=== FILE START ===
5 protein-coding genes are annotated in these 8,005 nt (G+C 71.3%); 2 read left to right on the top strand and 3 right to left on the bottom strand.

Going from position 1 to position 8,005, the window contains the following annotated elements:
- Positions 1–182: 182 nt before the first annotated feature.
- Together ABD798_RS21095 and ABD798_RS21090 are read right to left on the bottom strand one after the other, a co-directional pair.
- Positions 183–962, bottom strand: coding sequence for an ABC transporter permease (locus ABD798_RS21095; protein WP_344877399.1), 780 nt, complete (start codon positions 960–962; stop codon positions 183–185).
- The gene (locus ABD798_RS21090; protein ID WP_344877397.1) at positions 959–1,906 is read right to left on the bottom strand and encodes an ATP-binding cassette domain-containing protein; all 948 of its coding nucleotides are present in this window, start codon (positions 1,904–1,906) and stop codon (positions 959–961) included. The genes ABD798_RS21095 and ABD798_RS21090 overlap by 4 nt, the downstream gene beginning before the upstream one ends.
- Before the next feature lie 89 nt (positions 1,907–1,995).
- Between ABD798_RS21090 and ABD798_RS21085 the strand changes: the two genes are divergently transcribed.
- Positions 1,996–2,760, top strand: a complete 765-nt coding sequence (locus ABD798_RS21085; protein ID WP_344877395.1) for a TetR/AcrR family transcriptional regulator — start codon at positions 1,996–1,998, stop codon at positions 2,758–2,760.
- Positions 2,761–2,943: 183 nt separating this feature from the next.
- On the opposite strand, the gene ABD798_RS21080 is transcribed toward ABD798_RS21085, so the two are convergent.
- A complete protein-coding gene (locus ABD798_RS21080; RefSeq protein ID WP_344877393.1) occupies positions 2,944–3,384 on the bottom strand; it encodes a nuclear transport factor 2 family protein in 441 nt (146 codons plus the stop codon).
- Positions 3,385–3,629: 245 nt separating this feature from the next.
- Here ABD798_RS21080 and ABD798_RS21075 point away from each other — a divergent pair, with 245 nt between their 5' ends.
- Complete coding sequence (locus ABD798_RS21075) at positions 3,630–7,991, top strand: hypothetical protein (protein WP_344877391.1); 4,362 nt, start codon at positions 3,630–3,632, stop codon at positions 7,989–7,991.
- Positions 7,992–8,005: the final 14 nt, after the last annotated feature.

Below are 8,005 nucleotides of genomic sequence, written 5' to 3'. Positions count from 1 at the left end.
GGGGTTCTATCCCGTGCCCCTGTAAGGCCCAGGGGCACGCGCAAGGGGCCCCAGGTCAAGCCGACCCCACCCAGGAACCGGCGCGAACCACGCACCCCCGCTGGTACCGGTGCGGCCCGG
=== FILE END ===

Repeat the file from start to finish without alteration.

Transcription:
5 protein-coding genes are annotated in these 8,005 nt (G+C 71.3%); 2 read left to right on the top strand and 3 right to left on the bottom strand.

Going from position 1 to position 8,005, the window contains the following annotated elements:
- Positions 1–182: 182 nt before the first annotated feature.
- Together ABD798_RS21095 and ABD798_RS21090 are read right to left on the bottom strand one after the other, a co-directional pair.
- Positions 183–962, bottom strand: coding sequence for an ABC transporter permease (locus ABD798_RS21095; protein WP_344877399.1), 780 nt, complete (start codon positions 960–962; stop codon positions 183–185).
- The gene (locus ABD798_RS21090; protein ID WP_344877397.1) at positions 959–1,906 is read right to left on the bottom strand and encodes an ATP-binding cassette domain-containing protein; all 948 of its coding nucleotides are present in this window, start codon (positions 1,904–1,906) and stop codon (positions 959–961) included. The genes ABD798_RS21095 and ABD798_RS21090 overlap by 4 nt, the downstream gene beginning before the upstream one ends.
- Before the next feature lie 89 nt (positions 1,907–1,995).
- Between ABD798_RS21090 and ABD798_RS21085 the strand changes: the two genes are divergently transcribed.
- Positions 1,996–2,760, top strand: a complete 765-nt coding sequence (locus ABD798_RS21085; protein ID WP_344877395.1) for a TetR/AcrR family transcriptional regulator — start codon at positions 1,996–1,998, stop codon at positions 2,758–2,760.
- Positions 2,761–2,943: 183 nt separating this feature from the next.
- On the opposite strand, the gene ABD798_RS21080 is transcribed toward ABD798_RS21085, so the two are convergent.
- A complete protein-coding gene (locus ABD798_RS21080; RefSeq protein ID WP_344877393.1) occupies positions 2,944–3,384 on the bottom strand; it encodes a nuclear transport factor 2 family protein in 441 nt (146 codons plus the stop codon).
- Positions 3,385–3,629: 245 nt separating this feature from the next.
- Here ABD798_RS21080 and ABD798_RS21075 point away from each other — a divergent pair, with 245 nt between their 5' ends.
- Complete coding sequence (locus ABD798_RS21075) at positions 3,630–7,991, top strand: hypothetical protein (protein WP_344877391.1); 4,362 nt, start codon at positions 3,630–3,632, stop codon at positions 7,989–7,991.
- Positions 7,992–8,005: the final 14 nt, after the last annotated feature.

Below are 8,005 nucleotides of genomic sequence, written 5' to 3'. Positions count from 1 at the left end.
GGGGTTCTATCCCGTGCCCCTGTAAGGCCCAGGGGCACGCGCAAGGGGCCCCAGGTCAAGCCGACCCCACCCAGGAACCGGCGCGAACCACGCACCCCCGCTGGTACCGGTGCGGCCCGG